white and silver chair beside clear drinking glass on glass table

I sat on the grey couch across from her, as I had done every Thursday that year. A large throw pillow lay ready to ease the hopelessness that filled the air. My countless attempts to treat the anxiety and depression with natural remedies had fallen short, and just thinking about the side effects of antidepressant medications sent me into a panic. But her words that day grabbed hold of the hope that had been buried deep under my despair:

Andrea, we’ve spent a lot of time considering what could go wrong. Let’s spend some time today considering what could go right.” 

Mic drop. 

My view had been so clouded with worst-case-scenarios that I was blind to the possibilities of how God could use this painful moment to work something out for my good. It’s taken many reluctant years, but I can see now that the seeds planted in hardship can produce some of the richest fruit. The apostle Paul summarized this well in Romans 5:3-5. 

“We can rejoice, too, when we run into problems and trials, for we know they help us develop endurance. And endurance develops strength of character, and character strengthens our confident hope of salvation. And this hope will not lead to disappointment. For we know how dearly God loves us, because He has given us the Holy Spirit to fill our hearts with His love.” 

Paul was intimately familiar with hardship. For me, this was a crucial component in his credibility to speak into the vulnerable space of my agony. But instead of promising a “quick fix” (which I honestly would have preferred), he lays out a roadmap of the powerful potential our current pain can produce if we lean into the process.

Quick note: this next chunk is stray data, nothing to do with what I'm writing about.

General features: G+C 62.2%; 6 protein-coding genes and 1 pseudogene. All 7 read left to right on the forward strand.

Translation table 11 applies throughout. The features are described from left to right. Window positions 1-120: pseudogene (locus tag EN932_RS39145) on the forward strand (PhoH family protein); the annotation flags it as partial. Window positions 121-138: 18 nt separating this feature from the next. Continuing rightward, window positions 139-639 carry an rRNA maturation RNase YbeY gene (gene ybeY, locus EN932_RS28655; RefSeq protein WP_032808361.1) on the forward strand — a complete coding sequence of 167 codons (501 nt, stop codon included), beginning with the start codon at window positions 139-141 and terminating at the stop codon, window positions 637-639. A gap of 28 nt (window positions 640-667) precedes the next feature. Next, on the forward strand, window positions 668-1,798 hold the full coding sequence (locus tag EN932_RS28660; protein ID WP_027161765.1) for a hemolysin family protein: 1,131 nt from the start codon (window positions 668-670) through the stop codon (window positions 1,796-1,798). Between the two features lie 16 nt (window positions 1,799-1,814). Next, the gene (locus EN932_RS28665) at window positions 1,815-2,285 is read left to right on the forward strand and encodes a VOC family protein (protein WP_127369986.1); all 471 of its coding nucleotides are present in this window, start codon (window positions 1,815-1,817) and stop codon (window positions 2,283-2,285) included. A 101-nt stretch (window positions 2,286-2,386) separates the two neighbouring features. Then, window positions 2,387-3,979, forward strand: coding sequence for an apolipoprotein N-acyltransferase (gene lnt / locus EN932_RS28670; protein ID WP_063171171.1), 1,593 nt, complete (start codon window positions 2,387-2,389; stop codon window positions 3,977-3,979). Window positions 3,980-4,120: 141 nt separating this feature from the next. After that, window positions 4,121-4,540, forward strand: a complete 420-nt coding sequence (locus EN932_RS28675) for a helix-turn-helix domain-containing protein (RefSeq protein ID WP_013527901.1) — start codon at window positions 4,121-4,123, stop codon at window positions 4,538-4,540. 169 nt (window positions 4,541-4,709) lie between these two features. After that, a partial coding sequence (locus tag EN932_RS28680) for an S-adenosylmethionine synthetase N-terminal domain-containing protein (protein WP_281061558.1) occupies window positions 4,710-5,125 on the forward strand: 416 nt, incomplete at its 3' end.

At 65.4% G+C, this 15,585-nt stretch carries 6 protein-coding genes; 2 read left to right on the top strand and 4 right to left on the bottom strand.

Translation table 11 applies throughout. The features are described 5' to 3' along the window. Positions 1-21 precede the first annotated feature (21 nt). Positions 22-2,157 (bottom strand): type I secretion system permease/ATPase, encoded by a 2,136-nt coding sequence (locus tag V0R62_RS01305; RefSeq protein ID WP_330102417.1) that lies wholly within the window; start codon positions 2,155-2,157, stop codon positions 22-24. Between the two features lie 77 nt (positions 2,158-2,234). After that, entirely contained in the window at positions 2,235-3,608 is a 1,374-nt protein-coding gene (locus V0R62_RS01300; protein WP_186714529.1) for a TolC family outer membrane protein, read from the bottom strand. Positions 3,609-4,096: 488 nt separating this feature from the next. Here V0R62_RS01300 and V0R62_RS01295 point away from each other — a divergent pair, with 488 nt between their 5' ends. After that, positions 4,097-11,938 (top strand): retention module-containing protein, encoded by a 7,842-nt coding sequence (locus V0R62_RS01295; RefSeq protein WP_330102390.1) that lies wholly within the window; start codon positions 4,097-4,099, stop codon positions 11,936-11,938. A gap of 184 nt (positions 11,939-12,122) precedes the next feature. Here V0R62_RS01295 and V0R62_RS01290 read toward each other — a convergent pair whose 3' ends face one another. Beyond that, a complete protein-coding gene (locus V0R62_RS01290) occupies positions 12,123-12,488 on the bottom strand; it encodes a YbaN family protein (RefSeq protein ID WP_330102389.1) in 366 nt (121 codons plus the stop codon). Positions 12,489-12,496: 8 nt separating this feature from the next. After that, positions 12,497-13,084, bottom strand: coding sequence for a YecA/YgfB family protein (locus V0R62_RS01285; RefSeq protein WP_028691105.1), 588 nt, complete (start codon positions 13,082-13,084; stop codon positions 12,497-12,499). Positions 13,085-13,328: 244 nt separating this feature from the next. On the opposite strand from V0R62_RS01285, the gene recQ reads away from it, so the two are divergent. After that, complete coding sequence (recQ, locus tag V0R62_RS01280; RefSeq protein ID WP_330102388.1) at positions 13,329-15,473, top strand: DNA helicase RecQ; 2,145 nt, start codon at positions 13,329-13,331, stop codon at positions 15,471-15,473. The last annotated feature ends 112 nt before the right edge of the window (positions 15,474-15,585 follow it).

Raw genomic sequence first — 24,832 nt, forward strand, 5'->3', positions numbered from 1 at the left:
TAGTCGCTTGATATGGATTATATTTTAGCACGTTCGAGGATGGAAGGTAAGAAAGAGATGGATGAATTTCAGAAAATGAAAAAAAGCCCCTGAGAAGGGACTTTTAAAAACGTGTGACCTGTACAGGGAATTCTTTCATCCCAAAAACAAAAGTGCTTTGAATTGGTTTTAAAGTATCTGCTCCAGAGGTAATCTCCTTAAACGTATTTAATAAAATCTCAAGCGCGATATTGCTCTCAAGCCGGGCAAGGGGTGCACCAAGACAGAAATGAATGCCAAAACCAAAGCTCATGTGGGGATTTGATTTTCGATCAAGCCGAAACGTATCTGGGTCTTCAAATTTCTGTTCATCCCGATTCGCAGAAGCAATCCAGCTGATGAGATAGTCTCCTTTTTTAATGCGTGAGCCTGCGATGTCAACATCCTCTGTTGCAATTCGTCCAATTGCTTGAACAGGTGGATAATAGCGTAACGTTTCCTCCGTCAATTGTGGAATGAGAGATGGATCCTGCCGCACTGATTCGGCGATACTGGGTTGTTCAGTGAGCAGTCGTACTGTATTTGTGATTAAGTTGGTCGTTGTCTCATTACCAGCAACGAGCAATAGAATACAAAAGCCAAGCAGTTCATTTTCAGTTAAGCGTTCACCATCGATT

The simple shift in perspective my therapist offered that day got me thinking: What if God does love me that dearly? What if He’s trying to use the very thing I’m terrified to try (in this case, medication) to clear the fog of fear and sadness? What if the side effects of what could go right outweigh the side effects of what could go wrong?

It turns out, they did. Hope caused a potent realization that God’s love for me was unaltered by the state of my mental health. I could love Jesus and see a therapist and need medication without shame. And for me, medication (under the strict care of a medical team) was the missing link in my rehabilitation. Regaining my clarity of mind brought long-awaited relief from suicide ideations and fight-or-flight fatigue. And the seeds of emotional intelligence, mindfulness, boundaries and assertiveness (to name a few) are now reaping rich fruit in my marriage, motherhood and ministry.

Rejoicing is rarely our knee-jerk reaction to pain. And pain seems an unlikely pathway to hope. But as you look around at all that’s going wrong, would you ask God to open your eyes to the possibilities of what could go right? 

Father God, give me faith to trust Your process. Help me see the countless ways You can and will use my pain to produce fruit that will nourish my hope in You for generations to come. Amen.


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Andrea M. Nyberg

WIFE · MOM · WRITER · SPEAKER · based in San Jose, CA.

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